Mental contamination: Relationship with Psychopathology and Transdiagnostic Processes

dc.contributor.authorCoughtrey, Anna
dc.contributor.authorShafran, Roz
dc.contributor.authorBennett, Sophie
dc.contributor.authorKothari, Radha
dc.contributor.authorWade, Tracey Diane
dc.date.accessioned2018-07-10T02:45:14Z
dc.date.available2018-07-10T02:45:14Z
dc.date.issued2017-08-23
dc.description© 2017 Elsevier. This manuscript version is made available under the CC-BY-NC-ND 4.0 license: http://creativecommons.org/licenses/by-nc-nd/4.0/ This author accepted manuscript is made available following 24 month embargo from date of publication (August 2017) in accordance with the publisher’s archiving policyen_US
dc.description.abstractBackground Mental contamination, the experience of feeling dirty in the absence of physical uncleanliness, is closely associated with obsessive compulsive disorder (OCD). Given that many features of OCD are found in other diagnoses, the primary aim of this study was to determine whether mental contamination is specific to OCD or whether it is also associated with psychopathology found in other disorders. We hypothesised that, in addition to OCD symptoms, mental contamination would be associated with other psychopathology, in particular symptoms of depression, anxiety and eating disorders, and with transdiagnostic processes such as perfectionism. Methods 120 participants (82%) completed measures of psychological disorders and transdiagnostic processes. Results were analysed using Pearson's r correlations and a multiple regression analysis. Results Mental contamination was most strongly associated with symptoms of OCD but was also associated with eating disorder symptoms, depression and anxiety. It was also correlated with perfectionism, intolerance of uncertainty and fear of compassion. OCD, eating disorder symptoms, fear of compassion and low self-esteem were significant independent predictors of mental contamination. Conclusions Mental contamination is associated with a range of psychopathology but is most strongly associated with symptoms of OCD. Further research is warranted to advance treatment for mental contamination.en_US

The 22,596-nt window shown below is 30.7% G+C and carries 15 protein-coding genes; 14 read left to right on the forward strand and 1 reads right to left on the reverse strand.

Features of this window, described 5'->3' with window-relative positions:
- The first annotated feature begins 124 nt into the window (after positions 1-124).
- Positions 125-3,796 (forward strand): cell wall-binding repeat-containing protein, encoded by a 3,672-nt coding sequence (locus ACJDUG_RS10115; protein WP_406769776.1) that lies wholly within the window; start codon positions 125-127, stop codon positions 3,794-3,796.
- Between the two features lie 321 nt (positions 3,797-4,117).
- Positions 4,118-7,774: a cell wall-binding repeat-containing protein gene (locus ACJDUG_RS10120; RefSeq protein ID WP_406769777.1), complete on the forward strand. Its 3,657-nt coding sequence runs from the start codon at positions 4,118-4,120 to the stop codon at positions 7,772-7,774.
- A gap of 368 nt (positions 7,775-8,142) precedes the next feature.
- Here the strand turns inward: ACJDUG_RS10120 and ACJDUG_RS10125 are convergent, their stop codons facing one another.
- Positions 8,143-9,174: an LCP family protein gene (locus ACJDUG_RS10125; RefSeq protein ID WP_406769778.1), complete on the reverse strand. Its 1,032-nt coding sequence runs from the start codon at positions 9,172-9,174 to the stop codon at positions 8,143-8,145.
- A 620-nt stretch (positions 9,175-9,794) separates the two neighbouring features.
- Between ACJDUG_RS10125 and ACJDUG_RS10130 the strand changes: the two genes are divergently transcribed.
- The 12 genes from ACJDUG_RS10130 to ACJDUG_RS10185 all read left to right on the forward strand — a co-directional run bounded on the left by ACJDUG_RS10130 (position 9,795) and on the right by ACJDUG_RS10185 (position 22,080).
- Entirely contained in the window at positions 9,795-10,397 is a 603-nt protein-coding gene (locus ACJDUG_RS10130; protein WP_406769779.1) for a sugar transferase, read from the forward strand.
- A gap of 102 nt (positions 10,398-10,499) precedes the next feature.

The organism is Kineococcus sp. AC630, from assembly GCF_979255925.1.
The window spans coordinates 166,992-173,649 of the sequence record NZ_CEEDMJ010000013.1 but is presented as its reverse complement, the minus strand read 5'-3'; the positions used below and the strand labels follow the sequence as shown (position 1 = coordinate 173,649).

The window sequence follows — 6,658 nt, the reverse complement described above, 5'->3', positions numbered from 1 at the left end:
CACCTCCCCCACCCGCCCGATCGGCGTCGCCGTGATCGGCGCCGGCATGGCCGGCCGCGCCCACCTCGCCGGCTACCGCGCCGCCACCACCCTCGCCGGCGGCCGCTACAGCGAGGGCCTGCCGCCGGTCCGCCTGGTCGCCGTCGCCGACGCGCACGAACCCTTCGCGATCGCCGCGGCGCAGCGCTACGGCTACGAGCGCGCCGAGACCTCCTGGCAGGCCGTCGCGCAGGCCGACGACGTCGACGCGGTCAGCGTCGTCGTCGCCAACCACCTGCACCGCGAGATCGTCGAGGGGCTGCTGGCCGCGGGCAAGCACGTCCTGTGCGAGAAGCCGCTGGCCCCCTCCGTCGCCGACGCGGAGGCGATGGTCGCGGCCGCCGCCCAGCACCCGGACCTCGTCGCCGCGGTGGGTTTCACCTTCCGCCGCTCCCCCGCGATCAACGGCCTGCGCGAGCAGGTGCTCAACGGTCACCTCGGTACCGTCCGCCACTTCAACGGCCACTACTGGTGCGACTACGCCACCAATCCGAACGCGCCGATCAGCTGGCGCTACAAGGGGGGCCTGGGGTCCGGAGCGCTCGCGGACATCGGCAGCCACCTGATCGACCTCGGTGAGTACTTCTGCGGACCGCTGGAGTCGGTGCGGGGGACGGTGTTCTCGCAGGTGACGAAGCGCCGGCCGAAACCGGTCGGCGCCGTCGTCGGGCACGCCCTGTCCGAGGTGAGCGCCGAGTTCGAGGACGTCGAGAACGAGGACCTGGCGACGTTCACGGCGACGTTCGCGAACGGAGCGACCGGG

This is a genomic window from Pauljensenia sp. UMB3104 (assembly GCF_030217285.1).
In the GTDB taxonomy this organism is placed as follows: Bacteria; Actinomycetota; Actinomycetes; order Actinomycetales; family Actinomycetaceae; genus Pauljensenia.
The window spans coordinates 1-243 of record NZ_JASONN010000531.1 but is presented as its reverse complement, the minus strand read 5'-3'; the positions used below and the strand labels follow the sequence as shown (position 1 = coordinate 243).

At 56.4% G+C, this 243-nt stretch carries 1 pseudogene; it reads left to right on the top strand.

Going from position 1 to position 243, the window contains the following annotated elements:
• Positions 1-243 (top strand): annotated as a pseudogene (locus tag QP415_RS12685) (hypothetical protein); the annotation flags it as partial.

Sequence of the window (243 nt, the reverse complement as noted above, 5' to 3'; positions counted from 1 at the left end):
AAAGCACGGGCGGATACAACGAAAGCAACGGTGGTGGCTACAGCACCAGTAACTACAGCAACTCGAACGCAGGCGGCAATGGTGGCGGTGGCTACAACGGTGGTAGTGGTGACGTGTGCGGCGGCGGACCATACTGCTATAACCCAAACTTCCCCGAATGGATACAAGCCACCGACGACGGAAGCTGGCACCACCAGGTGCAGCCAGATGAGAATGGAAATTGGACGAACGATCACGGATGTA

dc.identifier.citationCoughtrey, A., Shafran, R., Bennett, S., Kothari, R., & Wade, T. (2018). Mental contamination: Relationship with psychopathology and transdiagnostic processes. Journal of Obsessive-Compulsive and Related Disorders, 17, 39– 45. https://doi.org/10.1016/j.jocrd.2017.08.009en_US
dc.identifier.doihttps://doi.org/10.1016/j.jocrd.2017.08.009en
dc.identifier.issn2211-3649
dc.identifier.urihttp://hdl.handle.net/2328/38139
dc.language.isoenen_US
dc.oaire.license.condition.licenseCC-BY-NC-ND
dc.publisherElsevieren_US
dc.rights© 2017 Elsevier.en_US
dc.rights.holderElsevier.en_US
dc.subjectmental contaminationen_US
dc.subjecttransdiganostic processesen_US
dc.subjectOCDen_US
dc.titleMental contamination: Relationship with Psychopathology and Transdiagnostic Processesen_US
dc.typeArticleen
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